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January 31, 2008


Thinking of Japan and the World through Food and Agriculture

fujitasan.jpg Copyright JFS

Lecturer: Kazuyoshi Fujita, Chairperson of "Daichi-o-Mamoru-Kai" and president of "Daichi Co."

Today, I'd like to talk about that how agriculture and food are related to our lives, Japanese society and the future of the world, based on my experiences.

By Both Movements and Businesses

I work for a citizens group, "Daichi-o-Mamoru-Kai" (Association to Preserve the Earth), and a company, "Daichi Co.". Both are characterized by engaging, like the drive wheels of a car, and by conducting movements and business.

There are movements that ask governments, agrichemical companies and farmers to avoid using or selling dangerous agrichemicals; however, I believe that such approaches, which depend on others, do not help to solve problems. I thought that without a model for production, distribution and consumption, such movements would be ineffective. Therefore, I founded both "Daichi-o-Mamoru-Kai", which works on agricultural and environmental issues, and "Daichi Co.", which produces and sells chemical-free, organic farm produce.

At the inception of those organizations, which was about 30 years ago, such movements for organic farming were badly outnumbered. It was a time when development was believed to lead to happiness, and in the agriculture sector, productivity was increased through the use of chemical fertilizers and agrichemicals, while tasks such as weeding the lawn could be eliminated thanks to agrichemicals. At the same time, consumers started gaining knowledge about food safety and the dangers of agrichemicals, and many people were influenced by the novel Fukugo Osen (combined pollution) (by Sawako Ariyoshi), which was serialized from 1974 to 1975 in the Asahi Shimbun, a major Japanese newspaper, and depicted the threat of agriculture and its quest for efficiency. This same influence led to the establishment of "Daichi-o-Mamoru-Kai" in 1975.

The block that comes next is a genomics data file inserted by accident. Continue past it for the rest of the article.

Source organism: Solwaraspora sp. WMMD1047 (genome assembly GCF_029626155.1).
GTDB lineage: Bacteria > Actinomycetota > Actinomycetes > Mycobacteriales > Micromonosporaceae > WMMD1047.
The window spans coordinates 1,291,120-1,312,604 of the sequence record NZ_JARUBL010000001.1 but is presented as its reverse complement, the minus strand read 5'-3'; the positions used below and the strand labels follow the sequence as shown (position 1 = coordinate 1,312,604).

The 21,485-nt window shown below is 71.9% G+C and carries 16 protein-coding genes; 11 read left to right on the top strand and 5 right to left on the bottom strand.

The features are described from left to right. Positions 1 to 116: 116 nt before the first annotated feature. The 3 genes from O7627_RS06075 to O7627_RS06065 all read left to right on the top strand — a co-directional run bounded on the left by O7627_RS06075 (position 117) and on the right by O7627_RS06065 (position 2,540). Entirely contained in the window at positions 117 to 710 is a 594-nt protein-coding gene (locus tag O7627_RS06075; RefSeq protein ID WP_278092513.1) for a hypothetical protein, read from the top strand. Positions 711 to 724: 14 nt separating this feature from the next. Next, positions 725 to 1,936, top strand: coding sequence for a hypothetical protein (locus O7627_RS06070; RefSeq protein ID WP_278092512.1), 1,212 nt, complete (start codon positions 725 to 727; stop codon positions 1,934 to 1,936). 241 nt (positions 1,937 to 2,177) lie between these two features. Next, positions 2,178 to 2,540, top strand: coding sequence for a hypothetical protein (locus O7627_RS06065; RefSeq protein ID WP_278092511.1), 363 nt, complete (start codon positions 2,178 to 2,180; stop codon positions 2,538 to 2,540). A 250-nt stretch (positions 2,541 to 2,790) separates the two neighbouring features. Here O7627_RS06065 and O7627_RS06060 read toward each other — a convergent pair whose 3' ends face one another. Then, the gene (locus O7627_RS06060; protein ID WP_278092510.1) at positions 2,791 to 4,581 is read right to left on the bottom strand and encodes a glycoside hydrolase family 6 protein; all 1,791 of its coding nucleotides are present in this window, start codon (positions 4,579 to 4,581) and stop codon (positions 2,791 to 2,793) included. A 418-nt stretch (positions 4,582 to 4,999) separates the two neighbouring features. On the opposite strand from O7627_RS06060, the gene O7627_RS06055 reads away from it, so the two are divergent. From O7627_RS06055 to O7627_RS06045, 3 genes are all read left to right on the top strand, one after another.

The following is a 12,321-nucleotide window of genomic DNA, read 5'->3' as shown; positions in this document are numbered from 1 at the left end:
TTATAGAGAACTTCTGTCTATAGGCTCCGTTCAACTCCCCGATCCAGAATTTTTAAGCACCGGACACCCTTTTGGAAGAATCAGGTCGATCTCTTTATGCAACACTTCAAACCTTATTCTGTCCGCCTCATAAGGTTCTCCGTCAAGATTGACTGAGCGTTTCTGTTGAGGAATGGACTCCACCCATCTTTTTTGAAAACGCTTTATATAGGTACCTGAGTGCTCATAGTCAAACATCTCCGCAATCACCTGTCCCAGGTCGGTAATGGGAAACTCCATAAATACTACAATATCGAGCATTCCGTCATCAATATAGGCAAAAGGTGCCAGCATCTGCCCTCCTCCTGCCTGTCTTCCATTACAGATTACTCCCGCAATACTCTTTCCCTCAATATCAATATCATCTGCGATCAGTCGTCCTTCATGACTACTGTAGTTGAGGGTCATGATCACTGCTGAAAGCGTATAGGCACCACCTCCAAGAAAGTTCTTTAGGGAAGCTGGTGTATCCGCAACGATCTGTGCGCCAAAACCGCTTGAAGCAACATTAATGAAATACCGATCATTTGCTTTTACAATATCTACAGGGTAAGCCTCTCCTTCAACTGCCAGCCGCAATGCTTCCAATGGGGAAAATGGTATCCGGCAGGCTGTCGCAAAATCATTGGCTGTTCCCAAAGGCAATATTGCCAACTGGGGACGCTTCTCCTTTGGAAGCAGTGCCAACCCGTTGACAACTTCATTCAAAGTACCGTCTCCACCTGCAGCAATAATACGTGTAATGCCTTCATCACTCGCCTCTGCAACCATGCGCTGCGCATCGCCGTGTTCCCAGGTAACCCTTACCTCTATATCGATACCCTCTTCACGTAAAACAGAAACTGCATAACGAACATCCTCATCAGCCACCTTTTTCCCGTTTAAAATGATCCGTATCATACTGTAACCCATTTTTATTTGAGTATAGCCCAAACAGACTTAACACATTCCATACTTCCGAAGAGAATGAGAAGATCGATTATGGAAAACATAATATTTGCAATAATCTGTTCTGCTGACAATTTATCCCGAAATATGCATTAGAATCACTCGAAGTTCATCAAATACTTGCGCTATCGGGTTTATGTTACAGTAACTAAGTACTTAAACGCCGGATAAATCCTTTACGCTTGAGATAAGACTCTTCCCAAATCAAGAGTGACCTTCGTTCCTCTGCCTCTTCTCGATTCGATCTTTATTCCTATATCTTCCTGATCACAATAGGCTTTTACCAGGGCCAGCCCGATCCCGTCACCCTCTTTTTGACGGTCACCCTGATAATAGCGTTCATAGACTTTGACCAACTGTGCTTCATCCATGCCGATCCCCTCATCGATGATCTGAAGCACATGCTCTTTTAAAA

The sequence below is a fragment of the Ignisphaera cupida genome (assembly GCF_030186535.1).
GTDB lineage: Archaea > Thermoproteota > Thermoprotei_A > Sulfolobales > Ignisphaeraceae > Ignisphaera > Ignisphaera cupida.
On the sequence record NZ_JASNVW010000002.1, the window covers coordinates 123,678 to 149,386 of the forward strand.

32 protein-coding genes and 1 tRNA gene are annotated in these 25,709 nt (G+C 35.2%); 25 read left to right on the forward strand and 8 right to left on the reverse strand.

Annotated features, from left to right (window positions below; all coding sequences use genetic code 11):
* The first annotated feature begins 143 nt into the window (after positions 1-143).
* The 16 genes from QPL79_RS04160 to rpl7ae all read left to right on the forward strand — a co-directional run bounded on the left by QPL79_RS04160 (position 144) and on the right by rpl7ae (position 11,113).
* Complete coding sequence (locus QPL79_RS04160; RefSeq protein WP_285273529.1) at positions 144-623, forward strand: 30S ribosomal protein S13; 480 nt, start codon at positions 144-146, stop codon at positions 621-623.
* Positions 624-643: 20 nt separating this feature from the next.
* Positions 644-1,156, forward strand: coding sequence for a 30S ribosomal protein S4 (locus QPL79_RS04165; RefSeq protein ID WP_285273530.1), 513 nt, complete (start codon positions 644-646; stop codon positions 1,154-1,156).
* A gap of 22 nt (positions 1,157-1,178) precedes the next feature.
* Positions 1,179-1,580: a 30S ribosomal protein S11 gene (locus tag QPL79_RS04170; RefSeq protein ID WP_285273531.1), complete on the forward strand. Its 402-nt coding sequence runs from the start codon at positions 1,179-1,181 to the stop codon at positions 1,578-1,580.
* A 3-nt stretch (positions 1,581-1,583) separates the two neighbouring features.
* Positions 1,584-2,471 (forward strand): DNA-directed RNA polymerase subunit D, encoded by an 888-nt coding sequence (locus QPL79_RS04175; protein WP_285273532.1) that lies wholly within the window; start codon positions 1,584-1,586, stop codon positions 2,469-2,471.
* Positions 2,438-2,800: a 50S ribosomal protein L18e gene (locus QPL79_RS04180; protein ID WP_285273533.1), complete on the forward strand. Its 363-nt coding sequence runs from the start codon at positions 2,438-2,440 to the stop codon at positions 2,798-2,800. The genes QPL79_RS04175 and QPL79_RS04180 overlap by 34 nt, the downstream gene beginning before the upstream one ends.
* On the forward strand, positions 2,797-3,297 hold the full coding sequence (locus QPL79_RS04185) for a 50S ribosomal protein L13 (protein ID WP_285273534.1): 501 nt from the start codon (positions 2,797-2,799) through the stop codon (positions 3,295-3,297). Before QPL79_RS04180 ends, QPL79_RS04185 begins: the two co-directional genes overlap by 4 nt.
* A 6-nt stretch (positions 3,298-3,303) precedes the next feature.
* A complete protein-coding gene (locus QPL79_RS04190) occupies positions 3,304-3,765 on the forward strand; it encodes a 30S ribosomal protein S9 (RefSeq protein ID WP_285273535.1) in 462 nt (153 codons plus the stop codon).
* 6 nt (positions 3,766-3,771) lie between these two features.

And two years later, we established "Daichi Co." and started to encourage schools to use chemical-free foods in school lunches, and to encourage supermarkets and green grocers to sell chemical-free foods. Up to the early 1980s, we also tried to expand our activities.

In the late 1980s, forward-looking co-ops started selling organic farm products, and in the 1990s, when this type of food became more common on the market, the Japanese Ministry of Agriculture, Forestry and Fisheries issued new guidelines for chemical-free foods (in 1992) in order to crack down on counterfeits. Public understanding of chemical-free foods was then deepened, and the Law on Promotion of Organic Agriculture came into effect in 2006, which provides a legal structure for sustainable agriculture.

Reverse Globalization

Although the rate of food self-sufficiency is 39 percent, I think that both the government and citizens lack a sense of crisis. The notion that you can gain food anytime if you have money is a fantasy. We need to think seriously that we might face food crisis in the near future because of increasing world population and climate change. In such situations, the policy of depending on overseas production for food because it is cheap is clearly short-sighted. When you think of food issues, the most important issue is to maintain farmers and cultivated lands.

Japanese agricultural communities are now going through an extremely difficult time. When I visited agricultural villages in the northeastern region of Japan early this year, I found that rice prices were around from 12,000 to 14,000 yen per bale; when prices are less than around 15,000 or 16,000 yen per bale, producers lose money. If this situation continues, many rice farms will stop growing rice. Japanese agriculture has reached such an important turning point, with domestic vegetable producers in the same situation, as they cannot compete with imported produce.